Wednesday, May 15, 2013

"N" is for Nancy

I'm never quite sure what I actually remember from my early childhood as opposed to words and images that disguise themselves as memories, or stories I've been told that then become stories I think I remember on my own.

I know for a fact, though, that I remember Nancy Sinatra. I was 3 or 4 the first time I saw her, and I do recall being mesmerized.

I was in our little ranch house on the outskirts of West Des Moines, and she was on a variety show of some kind -- "Laugh In," maybe?  And she was singing "These Boots are Made for Walkin'".

I was a little, little child, so I hadn't yet formed an idea of what beauty was. But I recall her shiny blond hair, and I recall those boots. Considering that I've spent much of my life wanting to be stylish and blond and succeeding at neither, though, I do wonder what sort of ideal may have been cemented in my psyche that day.

My infatuation with Nancy didn't last; as I grew, I discovered the Osmonds, the Jackson 5, and, of course, Tony DeFranco, and poor Nancy was left at the bottom of the little suitcase in which I carried my 45-rpm records. But she didn't leave me altogether; Kevin and I were watching "The Voice" last night, and one of the singers was wearing high, patent-leather boots, and I found myself saying that I needed some of those.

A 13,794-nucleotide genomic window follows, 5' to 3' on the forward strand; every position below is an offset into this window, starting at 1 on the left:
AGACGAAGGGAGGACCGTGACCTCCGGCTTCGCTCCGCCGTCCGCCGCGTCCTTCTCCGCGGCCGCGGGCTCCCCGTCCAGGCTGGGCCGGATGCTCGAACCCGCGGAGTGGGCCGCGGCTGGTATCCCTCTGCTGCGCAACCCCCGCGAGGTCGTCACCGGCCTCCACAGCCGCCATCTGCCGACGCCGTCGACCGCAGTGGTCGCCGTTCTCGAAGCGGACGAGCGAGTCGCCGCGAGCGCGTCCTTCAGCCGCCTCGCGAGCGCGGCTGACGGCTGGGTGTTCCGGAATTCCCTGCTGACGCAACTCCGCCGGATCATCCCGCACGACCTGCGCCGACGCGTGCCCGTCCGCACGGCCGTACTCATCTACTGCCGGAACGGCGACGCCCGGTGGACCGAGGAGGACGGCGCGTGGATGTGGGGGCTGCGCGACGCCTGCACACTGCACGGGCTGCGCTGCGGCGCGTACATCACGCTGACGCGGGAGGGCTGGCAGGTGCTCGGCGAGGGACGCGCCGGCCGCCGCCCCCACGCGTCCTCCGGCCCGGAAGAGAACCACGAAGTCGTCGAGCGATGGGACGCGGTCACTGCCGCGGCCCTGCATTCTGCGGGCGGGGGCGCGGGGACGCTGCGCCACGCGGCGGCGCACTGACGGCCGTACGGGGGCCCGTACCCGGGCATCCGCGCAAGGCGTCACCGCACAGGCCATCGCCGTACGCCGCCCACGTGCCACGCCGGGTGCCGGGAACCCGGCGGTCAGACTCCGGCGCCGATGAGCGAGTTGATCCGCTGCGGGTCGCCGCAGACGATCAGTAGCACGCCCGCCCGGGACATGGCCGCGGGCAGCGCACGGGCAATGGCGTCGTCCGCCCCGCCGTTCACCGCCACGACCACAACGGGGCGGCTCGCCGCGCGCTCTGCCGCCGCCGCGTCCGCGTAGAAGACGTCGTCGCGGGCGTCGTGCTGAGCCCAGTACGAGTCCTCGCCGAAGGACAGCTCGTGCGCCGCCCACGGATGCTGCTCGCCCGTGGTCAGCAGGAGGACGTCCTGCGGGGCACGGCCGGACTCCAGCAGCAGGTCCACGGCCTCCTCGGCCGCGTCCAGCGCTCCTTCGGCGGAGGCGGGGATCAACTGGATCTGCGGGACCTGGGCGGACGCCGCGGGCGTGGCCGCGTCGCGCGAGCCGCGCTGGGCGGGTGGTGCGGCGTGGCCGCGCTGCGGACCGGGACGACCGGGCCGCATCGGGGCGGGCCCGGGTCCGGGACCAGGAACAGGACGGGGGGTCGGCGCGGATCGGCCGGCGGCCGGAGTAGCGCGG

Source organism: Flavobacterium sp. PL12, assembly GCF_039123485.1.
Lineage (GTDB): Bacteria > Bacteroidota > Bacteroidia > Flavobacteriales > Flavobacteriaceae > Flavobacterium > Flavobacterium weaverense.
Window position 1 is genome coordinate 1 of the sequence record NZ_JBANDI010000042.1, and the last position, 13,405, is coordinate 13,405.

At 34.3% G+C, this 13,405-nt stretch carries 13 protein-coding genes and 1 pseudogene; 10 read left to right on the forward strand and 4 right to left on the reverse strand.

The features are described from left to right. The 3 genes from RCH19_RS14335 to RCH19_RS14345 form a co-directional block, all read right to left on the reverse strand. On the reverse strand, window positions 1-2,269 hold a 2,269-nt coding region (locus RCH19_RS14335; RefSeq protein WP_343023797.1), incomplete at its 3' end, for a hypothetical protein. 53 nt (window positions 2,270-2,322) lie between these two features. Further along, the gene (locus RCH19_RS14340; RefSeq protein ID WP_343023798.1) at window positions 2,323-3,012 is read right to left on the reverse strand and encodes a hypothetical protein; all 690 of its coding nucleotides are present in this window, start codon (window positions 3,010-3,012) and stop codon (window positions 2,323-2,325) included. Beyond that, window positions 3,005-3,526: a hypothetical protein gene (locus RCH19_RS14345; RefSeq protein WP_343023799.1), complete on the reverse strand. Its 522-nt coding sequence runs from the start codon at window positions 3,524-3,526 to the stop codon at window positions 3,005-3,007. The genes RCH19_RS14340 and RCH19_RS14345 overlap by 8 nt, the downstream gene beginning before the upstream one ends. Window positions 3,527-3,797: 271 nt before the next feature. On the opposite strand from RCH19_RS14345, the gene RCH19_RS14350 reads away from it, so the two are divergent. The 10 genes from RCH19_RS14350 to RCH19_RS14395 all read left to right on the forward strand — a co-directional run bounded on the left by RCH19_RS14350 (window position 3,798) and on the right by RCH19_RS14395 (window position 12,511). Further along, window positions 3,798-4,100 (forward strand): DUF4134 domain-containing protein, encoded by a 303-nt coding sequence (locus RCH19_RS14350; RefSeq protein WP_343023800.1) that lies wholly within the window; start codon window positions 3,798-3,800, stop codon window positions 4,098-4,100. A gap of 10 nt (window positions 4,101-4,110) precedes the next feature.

"What boots?" he asked, confused.

"The Nancy Sinatra ones," I replied.

He wasn't sure what I meant, but it didn't matter.  In my mind, high boots -- go-go boots, if you will -- will always be Nancy Sinatra boots. And once I finish losing weight and my calves are small enough for them, I am going to indulge a 46-year-old fantasy and buy a pair. And I may even wear them in public.

The "Boots" song itself is kind of dumb; I read that it was written as if being sung by a 16-year-old who was giving a 40-year-old man the brush-off. Gross. And it's also filled with words that aren't really words, like "truthin'."

But even to a 4-year-old, it was clearly cool.  And Nancy -- she was coolness personified.  Frank Sinatra's daughter, and a blond Italian to boot!  How often does that really happen to my people? I didn't understand artificial hair color back then, but although she had dark roots, even those looked good.

Nancy is probably in her 70s now, but I imagine she's still cool.  And I'll bet she can still rock a pair of go-go boots.  We'll see if I, too, can pull it off.

Are you ready, boots? 

Start walkin'.

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